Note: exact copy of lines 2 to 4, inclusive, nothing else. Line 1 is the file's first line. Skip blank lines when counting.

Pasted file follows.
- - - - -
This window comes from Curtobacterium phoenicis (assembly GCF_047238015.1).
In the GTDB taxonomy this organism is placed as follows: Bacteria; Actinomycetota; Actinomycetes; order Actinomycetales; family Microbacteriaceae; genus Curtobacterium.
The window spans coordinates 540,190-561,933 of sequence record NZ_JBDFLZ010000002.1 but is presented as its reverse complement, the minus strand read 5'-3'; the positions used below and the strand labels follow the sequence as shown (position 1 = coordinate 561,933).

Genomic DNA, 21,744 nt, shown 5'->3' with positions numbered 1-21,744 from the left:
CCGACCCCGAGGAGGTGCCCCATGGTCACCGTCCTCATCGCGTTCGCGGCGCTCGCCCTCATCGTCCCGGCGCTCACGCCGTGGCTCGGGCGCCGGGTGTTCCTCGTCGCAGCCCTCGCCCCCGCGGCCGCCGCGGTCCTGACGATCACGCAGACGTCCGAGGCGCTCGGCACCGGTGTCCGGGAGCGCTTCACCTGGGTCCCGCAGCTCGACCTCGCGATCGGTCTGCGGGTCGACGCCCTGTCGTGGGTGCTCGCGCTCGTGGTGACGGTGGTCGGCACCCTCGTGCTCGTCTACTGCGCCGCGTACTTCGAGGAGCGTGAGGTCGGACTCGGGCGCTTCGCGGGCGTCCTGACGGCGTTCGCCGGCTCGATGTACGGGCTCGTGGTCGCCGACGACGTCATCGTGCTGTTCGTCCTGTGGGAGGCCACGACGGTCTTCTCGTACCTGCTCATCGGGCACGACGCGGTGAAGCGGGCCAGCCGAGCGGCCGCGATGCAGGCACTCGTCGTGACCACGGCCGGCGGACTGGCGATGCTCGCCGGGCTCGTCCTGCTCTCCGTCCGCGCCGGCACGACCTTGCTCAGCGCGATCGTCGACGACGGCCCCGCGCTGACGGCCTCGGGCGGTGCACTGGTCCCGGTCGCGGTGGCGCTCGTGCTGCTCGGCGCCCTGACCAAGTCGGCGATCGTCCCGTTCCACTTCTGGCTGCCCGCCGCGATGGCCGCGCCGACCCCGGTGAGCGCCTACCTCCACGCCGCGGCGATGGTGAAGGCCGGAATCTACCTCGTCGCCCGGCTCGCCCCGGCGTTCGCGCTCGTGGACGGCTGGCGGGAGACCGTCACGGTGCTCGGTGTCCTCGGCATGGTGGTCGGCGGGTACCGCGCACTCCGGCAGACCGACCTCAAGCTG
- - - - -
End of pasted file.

In the GTDB taxonomy this organism is placed as follows: Bacteria; Actinomycetota; Actinomycetes; order Actinomycetales; family Microbacteriaceae; genus Curtobacterium.
The window spans coordinates 540,190-561,933 of sequence record NZ_JBDFLZ010000002.1 but is presented as its reverse complement, the minus strand read 5'-3'; the positions used below and the strand labels follow the sequence as shown (position 1 = coordinate 561,933).

Genomic DNA, 21,744 nt, shown 5'->3' with positions numbered 1-21,744 from the left: